Twitter broadens coach communication horizons
Issue: Volume 30 Number 4
Twitter is the latest US online service to cause a stir in Australia. If you have a mobile phone, it is akin to text messaging in public. If you use Facebook, it is like a dedicated service for updating your ‘status’.
Launched in San Francisco, California, in August 2006, Twitter lets you broadcast to an audience of ‘followers’ your answer to the question ‘what are you doing?’. Followers can reply publicly to your ‘tweets’ (which are limited to 140 characters) or send messages for your eyes only.
How to twitter
If you have a computer and an internet connection, you have all you need to start twittering. Simply visit twitter.com and click the ‘get started’ button. Type in your name, email address and a password, and you’re away. Later on you can also add more personal information, such as your location and a picture (by clicking ‘settings’ in the top navigation bar of your Twitter home page).
If you have an iPhone, BlackBerry or other mobile phone with web access, you can send and receive messages on the move. While the Twitter service itself is free, your mobile service provider will charge for accessing the web, unless it is included in your plan.
Even if you use a basic mobile phone, you can send (but not receive) messages to Twitter for the cost of an international SMS (around 50 cents, but this varies between mobile service providers). Click ‘settings’ in the top navigation bar then the ‘devices’ tab, where you can register your mobile phone number.
If you begin to feel overwhelmed by the barrage of updates, there are a growing number of software applications you can download to your computer to manage your ‘twitter stream’. For instance, a free application called TweetDeck groups messages into categories (such as friends and conversation topics) which you can follow in separate windows. For a small fee you can also use a similar application on your iPhone called TweetStack.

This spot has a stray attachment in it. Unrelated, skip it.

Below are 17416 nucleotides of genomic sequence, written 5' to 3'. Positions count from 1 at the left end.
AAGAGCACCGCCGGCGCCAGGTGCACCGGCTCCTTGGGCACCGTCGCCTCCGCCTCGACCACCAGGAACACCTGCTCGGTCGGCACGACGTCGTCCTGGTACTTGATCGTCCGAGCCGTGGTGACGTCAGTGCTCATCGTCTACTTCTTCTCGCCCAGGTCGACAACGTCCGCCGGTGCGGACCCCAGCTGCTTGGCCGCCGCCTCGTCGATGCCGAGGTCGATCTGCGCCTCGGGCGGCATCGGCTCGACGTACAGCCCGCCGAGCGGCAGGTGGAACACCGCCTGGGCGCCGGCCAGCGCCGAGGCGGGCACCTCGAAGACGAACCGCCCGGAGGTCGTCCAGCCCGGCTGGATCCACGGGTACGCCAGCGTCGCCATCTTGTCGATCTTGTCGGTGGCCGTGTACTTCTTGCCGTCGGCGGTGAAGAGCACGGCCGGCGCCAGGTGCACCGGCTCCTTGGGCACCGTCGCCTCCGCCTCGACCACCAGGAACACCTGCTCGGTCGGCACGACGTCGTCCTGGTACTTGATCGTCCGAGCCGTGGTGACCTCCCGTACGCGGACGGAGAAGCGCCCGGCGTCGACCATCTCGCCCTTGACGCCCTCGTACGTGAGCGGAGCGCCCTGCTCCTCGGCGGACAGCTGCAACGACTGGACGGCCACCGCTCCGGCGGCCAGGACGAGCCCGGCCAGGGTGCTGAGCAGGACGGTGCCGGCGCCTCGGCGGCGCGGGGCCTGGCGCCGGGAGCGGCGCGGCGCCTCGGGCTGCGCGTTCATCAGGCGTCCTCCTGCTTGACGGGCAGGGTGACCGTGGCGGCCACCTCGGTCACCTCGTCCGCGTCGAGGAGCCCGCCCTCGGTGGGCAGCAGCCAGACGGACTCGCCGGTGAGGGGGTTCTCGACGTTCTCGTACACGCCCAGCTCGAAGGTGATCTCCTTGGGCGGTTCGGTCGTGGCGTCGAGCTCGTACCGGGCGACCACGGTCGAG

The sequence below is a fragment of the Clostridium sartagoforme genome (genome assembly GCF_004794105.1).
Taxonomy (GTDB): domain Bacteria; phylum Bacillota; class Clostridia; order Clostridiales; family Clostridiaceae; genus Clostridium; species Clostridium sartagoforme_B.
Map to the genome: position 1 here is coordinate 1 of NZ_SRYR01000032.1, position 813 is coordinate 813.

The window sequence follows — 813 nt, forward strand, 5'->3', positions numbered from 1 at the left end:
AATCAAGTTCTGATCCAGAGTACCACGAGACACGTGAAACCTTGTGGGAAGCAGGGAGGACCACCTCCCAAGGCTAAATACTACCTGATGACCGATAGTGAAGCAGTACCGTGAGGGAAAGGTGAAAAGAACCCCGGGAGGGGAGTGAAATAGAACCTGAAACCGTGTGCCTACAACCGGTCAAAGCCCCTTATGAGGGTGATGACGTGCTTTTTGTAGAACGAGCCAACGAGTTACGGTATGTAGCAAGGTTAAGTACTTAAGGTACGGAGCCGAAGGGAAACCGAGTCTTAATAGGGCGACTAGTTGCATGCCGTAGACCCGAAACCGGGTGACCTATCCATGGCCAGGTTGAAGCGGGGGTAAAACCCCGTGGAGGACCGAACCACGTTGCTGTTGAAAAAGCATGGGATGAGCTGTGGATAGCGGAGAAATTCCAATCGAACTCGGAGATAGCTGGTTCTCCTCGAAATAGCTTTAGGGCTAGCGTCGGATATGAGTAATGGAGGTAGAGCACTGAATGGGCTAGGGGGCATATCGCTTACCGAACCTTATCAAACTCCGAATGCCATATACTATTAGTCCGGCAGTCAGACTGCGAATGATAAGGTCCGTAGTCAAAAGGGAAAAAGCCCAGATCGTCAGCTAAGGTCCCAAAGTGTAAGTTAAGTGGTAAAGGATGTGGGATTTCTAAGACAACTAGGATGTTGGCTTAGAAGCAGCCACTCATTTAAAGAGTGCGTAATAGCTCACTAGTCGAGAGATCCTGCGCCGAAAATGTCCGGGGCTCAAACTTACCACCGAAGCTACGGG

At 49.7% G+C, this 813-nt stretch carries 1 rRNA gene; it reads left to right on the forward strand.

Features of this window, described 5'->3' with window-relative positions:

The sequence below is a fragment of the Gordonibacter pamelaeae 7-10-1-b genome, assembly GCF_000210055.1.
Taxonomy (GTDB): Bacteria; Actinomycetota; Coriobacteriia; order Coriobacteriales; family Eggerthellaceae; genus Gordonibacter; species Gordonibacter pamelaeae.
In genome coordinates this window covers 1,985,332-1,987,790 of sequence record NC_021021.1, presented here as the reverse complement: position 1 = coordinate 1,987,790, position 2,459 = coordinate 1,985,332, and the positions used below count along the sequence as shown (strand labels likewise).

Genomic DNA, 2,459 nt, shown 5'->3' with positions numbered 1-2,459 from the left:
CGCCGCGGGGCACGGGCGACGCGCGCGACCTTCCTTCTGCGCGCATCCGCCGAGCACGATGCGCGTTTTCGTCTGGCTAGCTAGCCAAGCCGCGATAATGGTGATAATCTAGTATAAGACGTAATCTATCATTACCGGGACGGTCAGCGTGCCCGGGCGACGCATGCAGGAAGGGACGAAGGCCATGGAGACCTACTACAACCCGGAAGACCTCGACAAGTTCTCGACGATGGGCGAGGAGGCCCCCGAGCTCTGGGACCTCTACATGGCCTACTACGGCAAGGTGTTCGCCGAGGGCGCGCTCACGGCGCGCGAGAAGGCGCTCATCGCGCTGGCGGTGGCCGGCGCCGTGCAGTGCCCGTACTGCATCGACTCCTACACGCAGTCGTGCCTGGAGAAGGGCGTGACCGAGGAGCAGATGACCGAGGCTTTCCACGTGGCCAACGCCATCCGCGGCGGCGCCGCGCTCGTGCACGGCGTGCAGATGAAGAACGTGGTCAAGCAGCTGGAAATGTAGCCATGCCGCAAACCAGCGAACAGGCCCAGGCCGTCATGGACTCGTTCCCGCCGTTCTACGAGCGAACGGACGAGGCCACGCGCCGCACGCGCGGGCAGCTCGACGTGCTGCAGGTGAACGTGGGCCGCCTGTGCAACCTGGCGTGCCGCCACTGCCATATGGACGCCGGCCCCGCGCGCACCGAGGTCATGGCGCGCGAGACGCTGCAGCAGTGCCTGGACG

Twitter began as a way for groups of friends to coordinate their movements (‘In the city. Does anyone want to meet for coffee?’). But it is now widely used by celebrities, politicians and businesses to communicate with fans, voters and customers.
It is also making inroads into sport. US cyclist Lance Armstrong is one of the world’s most popular — and prolific — twitterers. The seven times winner of the Tour de France has almost 1.5 million followers. ‘Had a great 6 hour ride today. Lots of climbing and the weather in Aspen is amazing.’ is one of his recent tweets.
Armstrong himself follows a number of sport coaches on Twitter, including his own, Chris Carmichael. Carmichael makes use of a related service, Twitpic, to share pictures of the three multi-sport training centres operated by his coaching business.
Aspiring coaching entrepreneurs can similarly use Twitter to market their services, by offering training tips, posting links to interesting articles on the web and generally displaying their coaching expertise.
But Twitter is not only for professionals. Amateur coaches can use the service to relate training times and venues to athletes, or remind them of where they should be up to in their training program. For such uses, you have the option of vetting who can follow your updates. Click ‘settings’ and then check the ‘protect my updates’ box.
- keep it short
- share things of value
- use symbols, such as > (more than) = (equals) and @ (at) but minimise teen-style abbreviations such as l8 and LOL.
- over do it, especially with trivial information
- use Twitter to sell something or push an agenda
- post anything you wouldn’t be prepared to say in person.